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Hoffmann, R. A wiki for the life sciences where authorship matters. Nature Genetics (2008)

Numerical simulation of a fine-grained denitrification layer for removing septic system nitrate from shallow groundwater.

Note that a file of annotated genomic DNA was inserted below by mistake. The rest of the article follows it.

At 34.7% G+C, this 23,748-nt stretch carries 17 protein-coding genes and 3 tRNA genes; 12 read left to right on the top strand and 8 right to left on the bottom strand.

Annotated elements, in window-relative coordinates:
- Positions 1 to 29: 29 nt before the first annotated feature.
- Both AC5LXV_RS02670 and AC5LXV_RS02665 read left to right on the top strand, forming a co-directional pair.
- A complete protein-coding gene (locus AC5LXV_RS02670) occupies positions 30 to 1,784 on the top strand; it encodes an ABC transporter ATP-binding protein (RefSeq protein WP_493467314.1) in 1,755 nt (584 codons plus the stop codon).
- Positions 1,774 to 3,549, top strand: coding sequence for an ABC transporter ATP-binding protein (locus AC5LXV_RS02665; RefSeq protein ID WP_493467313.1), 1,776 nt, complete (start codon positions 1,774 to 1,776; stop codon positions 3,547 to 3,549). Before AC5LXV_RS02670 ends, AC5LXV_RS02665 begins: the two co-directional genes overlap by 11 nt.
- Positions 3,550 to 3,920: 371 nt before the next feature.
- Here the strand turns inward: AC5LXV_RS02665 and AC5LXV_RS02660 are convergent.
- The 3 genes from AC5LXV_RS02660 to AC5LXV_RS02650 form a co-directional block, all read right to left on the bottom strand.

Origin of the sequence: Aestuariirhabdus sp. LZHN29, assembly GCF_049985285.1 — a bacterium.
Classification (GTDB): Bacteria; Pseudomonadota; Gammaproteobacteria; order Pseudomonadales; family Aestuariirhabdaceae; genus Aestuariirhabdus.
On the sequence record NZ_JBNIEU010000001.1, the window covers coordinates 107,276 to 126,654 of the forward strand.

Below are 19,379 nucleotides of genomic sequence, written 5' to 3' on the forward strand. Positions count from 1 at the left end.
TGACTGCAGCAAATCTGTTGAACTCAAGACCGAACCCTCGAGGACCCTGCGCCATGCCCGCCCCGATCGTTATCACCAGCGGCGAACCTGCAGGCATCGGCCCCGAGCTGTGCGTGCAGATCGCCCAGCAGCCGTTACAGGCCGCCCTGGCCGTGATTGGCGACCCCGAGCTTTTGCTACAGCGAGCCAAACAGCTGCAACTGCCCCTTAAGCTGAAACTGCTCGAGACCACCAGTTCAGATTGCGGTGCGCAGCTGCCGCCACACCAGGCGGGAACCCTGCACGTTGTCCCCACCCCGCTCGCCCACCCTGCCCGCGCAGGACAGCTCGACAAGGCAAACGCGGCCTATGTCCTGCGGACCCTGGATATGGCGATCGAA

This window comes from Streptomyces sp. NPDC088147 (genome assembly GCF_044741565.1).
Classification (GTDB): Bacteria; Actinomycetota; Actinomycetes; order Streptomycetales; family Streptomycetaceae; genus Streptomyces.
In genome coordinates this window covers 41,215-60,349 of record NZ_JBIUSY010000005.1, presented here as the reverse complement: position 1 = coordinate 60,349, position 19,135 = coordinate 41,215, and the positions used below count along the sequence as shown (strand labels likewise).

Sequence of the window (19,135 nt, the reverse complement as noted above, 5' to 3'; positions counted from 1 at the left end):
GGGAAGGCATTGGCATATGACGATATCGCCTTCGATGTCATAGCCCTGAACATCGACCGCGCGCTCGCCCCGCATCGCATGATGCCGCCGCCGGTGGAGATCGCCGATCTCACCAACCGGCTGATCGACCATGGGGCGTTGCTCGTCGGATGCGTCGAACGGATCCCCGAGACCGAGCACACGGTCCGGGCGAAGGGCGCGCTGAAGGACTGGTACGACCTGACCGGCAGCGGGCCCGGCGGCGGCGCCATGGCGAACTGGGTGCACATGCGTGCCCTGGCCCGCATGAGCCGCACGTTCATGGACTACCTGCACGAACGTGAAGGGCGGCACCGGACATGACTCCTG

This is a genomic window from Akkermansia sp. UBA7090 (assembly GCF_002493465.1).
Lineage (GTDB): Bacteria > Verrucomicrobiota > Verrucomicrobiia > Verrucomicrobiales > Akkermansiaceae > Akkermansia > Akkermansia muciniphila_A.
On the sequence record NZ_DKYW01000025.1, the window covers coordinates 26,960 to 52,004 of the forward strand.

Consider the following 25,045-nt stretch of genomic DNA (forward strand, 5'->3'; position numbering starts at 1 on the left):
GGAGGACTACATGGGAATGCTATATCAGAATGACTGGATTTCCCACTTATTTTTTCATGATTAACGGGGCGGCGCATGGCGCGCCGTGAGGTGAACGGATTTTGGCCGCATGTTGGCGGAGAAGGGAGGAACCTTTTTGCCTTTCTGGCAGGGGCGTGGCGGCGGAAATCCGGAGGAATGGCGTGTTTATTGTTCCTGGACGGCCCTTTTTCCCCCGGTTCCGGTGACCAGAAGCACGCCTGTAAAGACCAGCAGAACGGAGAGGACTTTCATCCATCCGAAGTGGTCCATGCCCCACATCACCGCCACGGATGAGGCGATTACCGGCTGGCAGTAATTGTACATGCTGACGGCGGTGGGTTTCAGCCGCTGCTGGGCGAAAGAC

One of the most common methods to dispose of domestic wastewater involves the release of septic effluent from drains located in the unsaturated zone. Nitrogen from such systems is currently of concern because of nitrate contamination of drinking water supplies and eutrophication of coastal waters. It has been proposed that adding labile carbon sources to septic distribution fields could enhance heterotrophic denitrification and thus reduce nitrate concentrations in shallow groundwater. In this study, a numerical model which solves for variably saturated flow and reactive transport of multiple species is employed to investigate the performance of a drain field design that incorporates a fine-grained denitrification layer. The hydrogeological scenario simulated is an unconfined sand aquifer. The model results suggest that the denitrification layer, supplemented with labile organic carbon, may be an effective means to eliminate nitrogen loading to shallow groundwater. It is also shown that in noncalcareous aquifers, the denitrification reaction may provide sufficient buffering capacity to maintain near neutral pH conditions beneath and down gradient of the drain field. Leaching of excess dissolved organic carbon (DOC) from the denitrification layer is problematic, and causes an anaerobic plume to develop in simulations where the water table is less than 5-6 m below ground surface; this anaerobic plume may lead to other down gradient changes in groundwater quality. A drain field and denitrification layer of smaller dimensions is shown to be just as effective for reducing nitrate, but has the benefit of reducing the excess DOC leached from the layer. This configuration will minimize the impact of wastewater disposal in areas where the water table is as shallow as 3.5 m.[1]


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